By Andy Ives, CFP®, AIF®
IRA Analyst

As we inch toward the extended 2020 tax deadline of May 17, many filers are still laboring over their returns. Some are completing the final return for a loved one lost in what was a brutal year. As is human nature, most taxpayers try to squeeze every last deduction and income-reducing item into their prior-year numbers. While maximizing all available and legal tax-cutting strategies is the proper way to file a return, be aware that not all tax benefits are available to all tax filers, especially after a person has passed away.

One common question is, “Can I make an IRA contribution for my deceased spouse or family member?”

The IRS ruled long ago that, once an IRA owner dies, a contribution cannot be made on that person’s behalf. The rationale from the IRS cannot be argued with. In one of the most logical IRS opinions ever issued, the IRS simply said that a contribution made after the death of the account owner “would not be a contribution for retirement purposes.”

In other words, a retirement contribution (either for the current year or prior year) cannot be made after you are dead because you no longer need a retirement plan. The IRS stated that “the primary purpose of the IRA is for retirement.” Even if a person was alive for the entire prior year and had qualified earnings, no contribution is allowed.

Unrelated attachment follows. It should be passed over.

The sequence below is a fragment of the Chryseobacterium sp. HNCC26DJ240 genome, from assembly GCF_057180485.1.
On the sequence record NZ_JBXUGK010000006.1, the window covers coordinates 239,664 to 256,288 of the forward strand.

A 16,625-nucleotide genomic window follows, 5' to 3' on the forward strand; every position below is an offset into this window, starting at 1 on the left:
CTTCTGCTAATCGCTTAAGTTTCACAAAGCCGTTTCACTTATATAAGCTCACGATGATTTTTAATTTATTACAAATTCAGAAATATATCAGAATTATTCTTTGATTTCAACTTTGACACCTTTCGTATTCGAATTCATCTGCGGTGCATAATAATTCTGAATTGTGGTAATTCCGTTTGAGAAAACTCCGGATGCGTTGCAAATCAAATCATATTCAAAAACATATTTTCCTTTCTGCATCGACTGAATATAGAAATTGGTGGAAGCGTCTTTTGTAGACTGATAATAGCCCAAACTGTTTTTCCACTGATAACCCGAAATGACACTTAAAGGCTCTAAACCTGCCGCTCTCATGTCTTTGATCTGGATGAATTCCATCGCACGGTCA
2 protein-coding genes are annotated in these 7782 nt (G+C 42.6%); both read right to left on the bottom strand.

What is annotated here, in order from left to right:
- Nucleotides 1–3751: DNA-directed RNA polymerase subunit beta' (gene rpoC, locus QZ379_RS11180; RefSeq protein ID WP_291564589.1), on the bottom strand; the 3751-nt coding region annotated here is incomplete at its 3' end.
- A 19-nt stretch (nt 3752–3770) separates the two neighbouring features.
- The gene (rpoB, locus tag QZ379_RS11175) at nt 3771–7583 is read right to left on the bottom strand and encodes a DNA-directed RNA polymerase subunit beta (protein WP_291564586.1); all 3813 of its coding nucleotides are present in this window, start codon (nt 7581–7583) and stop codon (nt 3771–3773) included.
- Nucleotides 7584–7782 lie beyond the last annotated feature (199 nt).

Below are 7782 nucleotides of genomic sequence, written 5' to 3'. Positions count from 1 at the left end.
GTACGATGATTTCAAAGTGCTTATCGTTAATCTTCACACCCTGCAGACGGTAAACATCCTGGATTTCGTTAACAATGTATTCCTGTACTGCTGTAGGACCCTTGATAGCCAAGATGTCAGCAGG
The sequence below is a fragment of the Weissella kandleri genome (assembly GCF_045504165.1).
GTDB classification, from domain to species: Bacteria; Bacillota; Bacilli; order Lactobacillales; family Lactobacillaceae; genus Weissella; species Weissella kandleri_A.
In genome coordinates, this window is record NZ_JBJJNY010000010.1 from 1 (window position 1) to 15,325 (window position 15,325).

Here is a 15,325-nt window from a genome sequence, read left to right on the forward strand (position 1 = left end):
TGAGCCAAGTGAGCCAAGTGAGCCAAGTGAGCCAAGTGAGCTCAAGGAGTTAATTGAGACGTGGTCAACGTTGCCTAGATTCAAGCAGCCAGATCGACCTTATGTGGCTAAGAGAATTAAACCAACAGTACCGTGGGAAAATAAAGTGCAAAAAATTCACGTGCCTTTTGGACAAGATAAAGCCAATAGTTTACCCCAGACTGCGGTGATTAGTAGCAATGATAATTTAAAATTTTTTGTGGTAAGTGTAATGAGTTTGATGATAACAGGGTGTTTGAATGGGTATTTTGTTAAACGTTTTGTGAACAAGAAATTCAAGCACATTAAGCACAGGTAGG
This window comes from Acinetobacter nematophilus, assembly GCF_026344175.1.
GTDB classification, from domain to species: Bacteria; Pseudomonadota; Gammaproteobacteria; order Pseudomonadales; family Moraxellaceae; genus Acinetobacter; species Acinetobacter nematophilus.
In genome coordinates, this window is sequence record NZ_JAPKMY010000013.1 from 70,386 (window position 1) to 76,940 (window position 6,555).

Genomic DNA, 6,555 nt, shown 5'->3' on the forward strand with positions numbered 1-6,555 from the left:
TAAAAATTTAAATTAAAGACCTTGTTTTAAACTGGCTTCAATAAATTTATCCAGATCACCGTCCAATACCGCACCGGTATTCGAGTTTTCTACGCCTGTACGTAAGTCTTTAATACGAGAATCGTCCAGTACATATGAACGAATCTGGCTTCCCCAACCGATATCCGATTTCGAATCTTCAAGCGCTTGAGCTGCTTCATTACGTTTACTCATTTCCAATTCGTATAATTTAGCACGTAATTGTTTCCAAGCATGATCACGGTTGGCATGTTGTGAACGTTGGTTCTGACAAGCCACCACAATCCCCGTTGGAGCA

Example: Simon died from COVID-19 in February 2021, but he had not yet made his IRA prior-year contribution for 2020. Even though Simon had qualified earnings in 2020 and was alive for the entire year, his representative cannot initiate a prior-year 2020 IRA contribution on Simon’s behalf. If the contribution is made, it will be an excess contribution and potentially subject to a 6% penalty.

While a person with qualified earnings cannot have an IRA contribution made for him after death, a spousal contribution could be made based on the deceased person’s earnings. If Simon (from the example above) had a wife, and if she did not have any earned income of her own, she could make a prior-year 2020 IRA contribution for herself based on Simon’s qualifying income. After all, she is still alive and, in the eyes of the IRS, still in need of retirement dollars.

Conversely, a prior-year SEP IRA contribution can be made for an individual after that person has died. Why the differing rules? SEP contributions are not made by the account owner himself, but rather by the employer. The employer must still fund a SEP IRA for a qualifying employee, even if the employee has since passed away.

We can all agree that 2020 was a struggle, and we lost far too many people unnecessarily. As we work through our own tax returns (and those returns for the recently departed), be sure to know the rules. We all want to put the final punctuation mark on 2020. Be careful not to extend that miserable year by making an avoidable IRA contribution mistake.